2009 Menu Development survey

Thai is “hot,” Mediterranean is popular and local sourcing is the way to go, say the respondents of FSD's 2009 Menu Development Survery.

Even though talking with chefs and foodservice directors in non-commercial operations would suggest that customers are clamoring for Indian cuisine, Thai food remains at the top of the list of “hot” cuisines, according to the results of the 2009 Menu Development survey compiled by FoodService Director.

Twenty-four percent of survey respondents listed Thai as the hottest ethnic cuisine, outside of well-established cuisines such as Mexican, Italian and Chinese. (In last year’s survey, 21% of respondents chose Thai as their hot choice.) Another 14% listed Mediterranean/Greek as the hottest, followed by Indian, with 8%. Other responses included Middle Eastern (6%) and Cuban and Nuevo Latino (4% each).

However, when it comes to which cuisines operators will be adding to their menus, Latino moves to the top of the list. When asked “Which ethnic cuisines do you plan to add in the next 12 months?”, operators indicated their customers were clamoring for cuisines of the Caribbean. Nearly 11% of operators said they would be adding Cuban, Jamaican or Nuevo Latino items to their menus. Ten percent said they would be adding Mediterranean/Greek, and 10% said they would be adding Thai or Pacific Rim items.

Among current menu offerings, Mediterranean/Greek remains most popular, with 46% of operators saying they offer items from this region on their menus compared with 47% last year. Twenty-nine percent said they offer Thai, the same percentage as last year. But Indian cuisine made its way onto more menus, with 29% saying they offer Indian foods, compared with only 23% last year. Other popular ethnic items include Caribbean (28%)  Middle Eastern (23%) and Pacific Rim (22%).

Chefs on board

When it comes to menu development, 48% of survey respondents see the value—and have the budget—to have professionally trained culinarians on staff, with 40% of operators saying they employ an executive chef. Respondents are, however, increasingly hiring chefs with different skill sets. For example, 11% of operators surveyed said they employ a pastry chef, up from 6% last year, 15% said they have a culinary director, up 4 percentage points from last year and 8% said they have a chef de cuisine on staff, compared with 6% last year. More operations have sous chefs as well, with 25% employing the position, an increase from last year’s 22%.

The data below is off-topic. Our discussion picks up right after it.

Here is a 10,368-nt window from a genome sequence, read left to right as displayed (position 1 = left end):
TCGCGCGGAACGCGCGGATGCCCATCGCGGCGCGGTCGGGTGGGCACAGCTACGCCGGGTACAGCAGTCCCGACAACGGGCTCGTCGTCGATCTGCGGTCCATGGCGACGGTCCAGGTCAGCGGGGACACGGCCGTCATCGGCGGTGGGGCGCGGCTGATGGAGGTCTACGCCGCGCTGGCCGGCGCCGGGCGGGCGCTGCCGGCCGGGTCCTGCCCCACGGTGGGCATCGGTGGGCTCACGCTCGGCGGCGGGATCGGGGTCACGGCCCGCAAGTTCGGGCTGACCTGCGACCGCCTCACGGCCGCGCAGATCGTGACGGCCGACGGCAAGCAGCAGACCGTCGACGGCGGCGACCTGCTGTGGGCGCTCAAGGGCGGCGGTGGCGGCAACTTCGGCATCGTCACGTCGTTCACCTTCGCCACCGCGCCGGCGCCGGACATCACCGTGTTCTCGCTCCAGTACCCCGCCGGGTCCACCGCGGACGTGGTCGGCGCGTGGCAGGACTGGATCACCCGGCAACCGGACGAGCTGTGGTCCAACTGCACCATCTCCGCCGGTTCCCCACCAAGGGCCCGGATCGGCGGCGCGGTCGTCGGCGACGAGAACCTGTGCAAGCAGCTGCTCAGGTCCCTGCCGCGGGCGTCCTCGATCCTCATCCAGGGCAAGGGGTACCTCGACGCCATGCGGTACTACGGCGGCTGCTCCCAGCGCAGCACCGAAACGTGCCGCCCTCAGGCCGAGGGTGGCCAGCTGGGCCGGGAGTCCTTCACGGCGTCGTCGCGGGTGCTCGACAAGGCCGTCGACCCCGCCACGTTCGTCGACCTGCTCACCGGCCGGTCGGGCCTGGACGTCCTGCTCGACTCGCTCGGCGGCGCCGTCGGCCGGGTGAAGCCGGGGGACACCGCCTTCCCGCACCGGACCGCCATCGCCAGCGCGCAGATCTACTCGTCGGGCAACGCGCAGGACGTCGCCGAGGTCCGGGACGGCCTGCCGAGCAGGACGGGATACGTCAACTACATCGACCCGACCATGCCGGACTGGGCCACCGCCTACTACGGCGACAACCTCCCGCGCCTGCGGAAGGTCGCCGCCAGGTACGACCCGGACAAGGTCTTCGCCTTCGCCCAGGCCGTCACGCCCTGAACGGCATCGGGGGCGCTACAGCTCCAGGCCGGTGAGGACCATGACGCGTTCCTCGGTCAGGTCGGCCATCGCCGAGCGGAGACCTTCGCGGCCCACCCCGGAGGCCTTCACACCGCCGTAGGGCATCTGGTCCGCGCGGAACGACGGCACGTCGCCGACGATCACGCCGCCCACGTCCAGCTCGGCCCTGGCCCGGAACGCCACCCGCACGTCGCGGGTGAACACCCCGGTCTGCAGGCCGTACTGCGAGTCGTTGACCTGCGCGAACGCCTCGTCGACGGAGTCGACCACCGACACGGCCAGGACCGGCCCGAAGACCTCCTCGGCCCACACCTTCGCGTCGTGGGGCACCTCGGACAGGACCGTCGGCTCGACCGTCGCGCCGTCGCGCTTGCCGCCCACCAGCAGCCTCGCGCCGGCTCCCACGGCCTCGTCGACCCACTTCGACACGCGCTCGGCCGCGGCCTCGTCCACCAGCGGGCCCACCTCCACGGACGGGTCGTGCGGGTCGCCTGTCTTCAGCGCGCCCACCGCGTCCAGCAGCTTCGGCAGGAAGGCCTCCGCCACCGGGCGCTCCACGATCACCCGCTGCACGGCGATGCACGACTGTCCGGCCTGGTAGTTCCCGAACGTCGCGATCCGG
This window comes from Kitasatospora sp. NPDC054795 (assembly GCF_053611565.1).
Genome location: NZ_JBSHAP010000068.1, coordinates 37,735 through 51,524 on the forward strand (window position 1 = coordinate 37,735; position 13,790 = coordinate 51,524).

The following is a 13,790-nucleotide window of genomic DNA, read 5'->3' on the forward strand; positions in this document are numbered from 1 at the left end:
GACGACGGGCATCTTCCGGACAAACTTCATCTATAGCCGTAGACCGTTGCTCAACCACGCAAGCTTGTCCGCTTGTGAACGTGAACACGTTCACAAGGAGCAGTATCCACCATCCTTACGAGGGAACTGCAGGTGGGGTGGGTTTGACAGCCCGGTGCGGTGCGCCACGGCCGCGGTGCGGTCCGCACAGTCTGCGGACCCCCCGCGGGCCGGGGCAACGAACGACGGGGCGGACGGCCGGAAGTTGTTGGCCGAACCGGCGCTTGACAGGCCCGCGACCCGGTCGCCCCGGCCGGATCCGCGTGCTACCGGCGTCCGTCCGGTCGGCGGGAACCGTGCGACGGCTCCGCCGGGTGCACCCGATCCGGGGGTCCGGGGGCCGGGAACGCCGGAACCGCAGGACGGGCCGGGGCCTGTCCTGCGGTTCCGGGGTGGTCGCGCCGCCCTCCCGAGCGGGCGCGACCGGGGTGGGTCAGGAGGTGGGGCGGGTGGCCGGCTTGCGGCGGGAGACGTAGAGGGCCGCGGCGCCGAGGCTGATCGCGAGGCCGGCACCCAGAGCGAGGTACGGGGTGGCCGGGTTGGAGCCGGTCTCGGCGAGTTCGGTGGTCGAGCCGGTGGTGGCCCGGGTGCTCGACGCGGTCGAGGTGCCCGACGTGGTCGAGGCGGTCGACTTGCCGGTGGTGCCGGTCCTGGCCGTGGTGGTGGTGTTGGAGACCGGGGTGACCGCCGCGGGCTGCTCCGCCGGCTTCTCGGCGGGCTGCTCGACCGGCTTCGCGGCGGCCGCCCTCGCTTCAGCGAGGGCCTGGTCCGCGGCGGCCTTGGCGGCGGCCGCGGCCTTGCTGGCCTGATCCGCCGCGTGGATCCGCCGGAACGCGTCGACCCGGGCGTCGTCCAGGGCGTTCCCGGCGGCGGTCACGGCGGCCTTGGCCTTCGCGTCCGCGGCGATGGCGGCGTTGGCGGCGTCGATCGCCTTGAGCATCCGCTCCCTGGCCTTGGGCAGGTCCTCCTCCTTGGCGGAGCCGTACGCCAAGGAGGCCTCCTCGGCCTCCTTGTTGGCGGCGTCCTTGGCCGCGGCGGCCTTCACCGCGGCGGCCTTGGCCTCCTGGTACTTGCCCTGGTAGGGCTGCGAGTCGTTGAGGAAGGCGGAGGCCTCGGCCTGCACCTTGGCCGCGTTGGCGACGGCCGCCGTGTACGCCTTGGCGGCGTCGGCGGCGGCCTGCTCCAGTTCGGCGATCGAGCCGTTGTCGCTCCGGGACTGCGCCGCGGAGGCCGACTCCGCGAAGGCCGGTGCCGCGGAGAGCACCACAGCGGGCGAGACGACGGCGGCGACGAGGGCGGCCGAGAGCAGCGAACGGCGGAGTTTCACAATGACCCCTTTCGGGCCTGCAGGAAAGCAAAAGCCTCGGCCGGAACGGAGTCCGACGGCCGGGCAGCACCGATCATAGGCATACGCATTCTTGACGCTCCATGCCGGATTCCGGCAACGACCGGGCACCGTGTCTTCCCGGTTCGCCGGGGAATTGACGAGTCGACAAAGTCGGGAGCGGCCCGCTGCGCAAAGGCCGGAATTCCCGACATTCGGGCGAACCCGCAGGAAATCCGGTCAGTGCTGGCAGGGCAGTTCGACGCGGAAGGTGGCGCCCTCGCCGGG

Whether they have professional chefs or not, most operators continue to realize the value of culinary and other menu-related training, and 91% of operators reported providing staff culinary training in one form or another. Perhaps reflective of current economic conditions, however, there has been a shift in where and how training takes place, with more operators choosing  stay-at-home approaches. For example, the percentage of operators sending culinarians to conferences and trade shows dropped 4 percentage points, from 80% to 76%, although the use of off-site institutes and schools increased from 31% to 35%. But by and large, more operators are bringing the training to the staff, in the form of in-house seminars and workshops (72% versus 66% last year), online training (up from 25% to 36%), and visits by culinary professionals (30% this year compared with 25% last year). Chef competitions grew in popularity, with 21% of operators sending chefs to such events, versus 19% last year.